I am not a lawyer, I am a Judgment and Collections Broker. This article is my opinion, based on my experience in California, and laws vary in each state. If you ever need legal advice or a strategy to use, please contact a lawyer.
What if your judgment debtor does not have a regular wage job, and gets paid by customers, relatives, renters or tenants, or most anyone else?
An assignment order might be the right (although paperwork intensive) way to try to satisfy your judgment. This article covers Assignment Orders (AOs) in California. It is very important to know your state laws, and if and how assignment orders are allowed.
Assignment orders are (noticed motion) court orders that require a new hearing, and must be served on the other parties. AOs may be able to capture most kinds of (current and future) non-wage income streams.
Because AOs are lawful alternatives to conventional levies, you do not (in California) need to get a writ of execution. Unlike regular levies, the money often gets turned over directly to you.
In some places, the court may require the sheriff to be the levying officer. If that is the case, you will need to have a registered process server open a sheriff levy file, and then have the AO served on the parties, and then file the proofs of service with the sheriff.
Assignment orders can capture most distributions, commissions, and almost any kind of K-1 income. If approved by a court, an AO instructs someone that owes money to your judgment debtor, to pay you instead of the judgment debtor.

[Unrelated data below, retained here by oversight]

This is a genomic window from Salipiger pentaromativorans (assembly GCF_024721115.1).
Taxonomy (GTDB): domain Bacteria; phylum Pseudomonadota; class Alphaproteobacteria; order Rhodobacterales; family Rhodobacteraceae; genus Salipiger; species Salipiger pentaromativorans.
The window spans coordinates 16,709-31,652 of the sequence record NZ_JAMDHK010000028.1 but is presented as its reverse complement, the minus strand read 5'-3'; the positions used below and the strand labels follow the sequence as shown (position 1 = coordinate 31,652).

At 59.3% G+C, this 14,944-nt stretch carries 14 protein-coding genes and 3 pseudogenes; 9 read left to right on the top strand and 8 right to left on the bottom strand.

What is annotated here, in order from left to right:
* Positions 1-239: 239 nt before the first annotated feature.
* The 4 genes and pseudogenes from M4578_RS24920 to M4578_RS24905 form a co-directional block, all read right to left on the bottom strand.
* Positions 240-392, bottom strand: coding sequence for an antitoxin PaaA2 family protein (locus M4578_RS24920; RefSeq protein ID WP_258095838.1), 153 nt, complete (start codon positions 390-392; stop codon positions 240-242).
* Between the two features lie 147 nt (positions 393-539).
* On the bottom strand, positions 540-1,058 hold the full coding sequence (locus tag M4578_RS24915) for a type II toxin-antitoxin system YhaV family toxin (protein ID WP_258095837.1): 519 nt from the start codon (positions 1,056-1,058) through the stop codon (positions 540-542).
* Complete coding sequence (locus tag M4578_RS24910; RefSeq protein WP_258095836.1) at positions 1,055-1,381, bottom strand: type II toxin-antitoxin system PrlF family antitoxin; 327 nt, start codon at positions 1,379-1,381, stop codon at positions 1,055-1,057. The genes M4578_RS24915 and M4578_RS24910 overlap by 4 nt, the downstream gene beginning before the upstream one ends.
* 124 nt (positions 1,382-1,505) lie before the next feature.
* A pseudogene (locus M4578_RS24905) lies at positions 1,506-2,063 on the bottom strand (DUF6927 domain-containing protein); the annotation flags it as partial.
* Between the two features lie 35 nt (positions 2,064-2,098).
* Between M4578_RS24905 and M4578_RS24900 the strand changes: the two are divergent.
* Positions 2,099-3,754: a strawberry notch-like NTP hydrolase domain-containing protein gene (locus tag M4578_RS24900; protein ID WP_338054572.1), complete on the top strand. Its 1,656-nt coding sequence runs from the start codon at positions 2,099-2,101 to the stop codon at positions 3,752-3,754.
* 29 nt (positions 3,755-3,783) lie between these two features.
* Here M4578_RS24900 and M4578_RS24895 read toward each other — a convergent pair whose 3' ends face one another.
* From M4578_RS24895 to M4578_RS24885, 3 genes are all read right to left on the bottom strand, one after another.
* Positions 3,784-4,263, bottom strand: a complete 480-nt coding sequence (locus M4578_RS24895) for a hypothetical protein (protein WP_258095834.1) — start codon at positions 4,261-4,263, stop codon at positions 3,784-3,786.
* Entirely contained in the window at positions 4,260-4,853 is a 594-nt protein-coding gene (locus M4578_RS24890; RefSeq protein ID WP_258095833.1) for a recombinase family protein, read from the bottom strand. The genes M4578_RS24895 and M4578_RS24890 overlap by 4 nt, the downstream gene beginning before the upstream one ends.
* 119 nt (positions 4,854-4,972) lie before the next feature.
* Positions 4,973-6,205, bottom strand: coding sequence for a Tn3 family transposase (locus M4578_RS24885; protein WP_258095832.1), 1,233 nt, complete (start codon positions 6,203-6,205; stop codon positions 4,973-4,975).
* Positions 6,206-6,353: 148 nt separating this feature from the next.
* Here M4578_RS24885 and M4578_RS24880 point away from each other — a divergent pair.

Assignment orders are most useful when a debtor receives (non-exempt and non-retirement-based) income. Assignment orders may work, even when the debtor claims they are poor, because income is income. (Most truly poor debtors do not have income streams.)
Assignment orders can last as long as it takes to satisfy the judgment. Like most court orders and judgments, nothing is guaranteed. The judgment debtor could file for bankruptcy protection. Other things may happen to thwart any enforcement action or strategy.
In theory, assignment orders for non-exempt income, can ask for all of the income, not just 25% of the income, as most wage levies (garnishments) can reach.
If the judgment is small, or the debtor is rich, ask for 50-100%. If the judge does not think your proposed order is reasonable, compromise and aim for 25%. (Because CCP 708.510-f seems to be very similar to CCP 706.050.)
If the debtor is not rich, it may be smarter to ask for a percentage, instead of all of their income stream. In judgment enforcement, being too aggressive could increase the chance that the judgment debtor will file for bankruptcy protection.
Usually, judges do not rubber-stamp approvals on assignment orders for creditors. When the creditor clearly shows a synopsis of why an assignment order is appropriate, then a judge may approve their proposed order.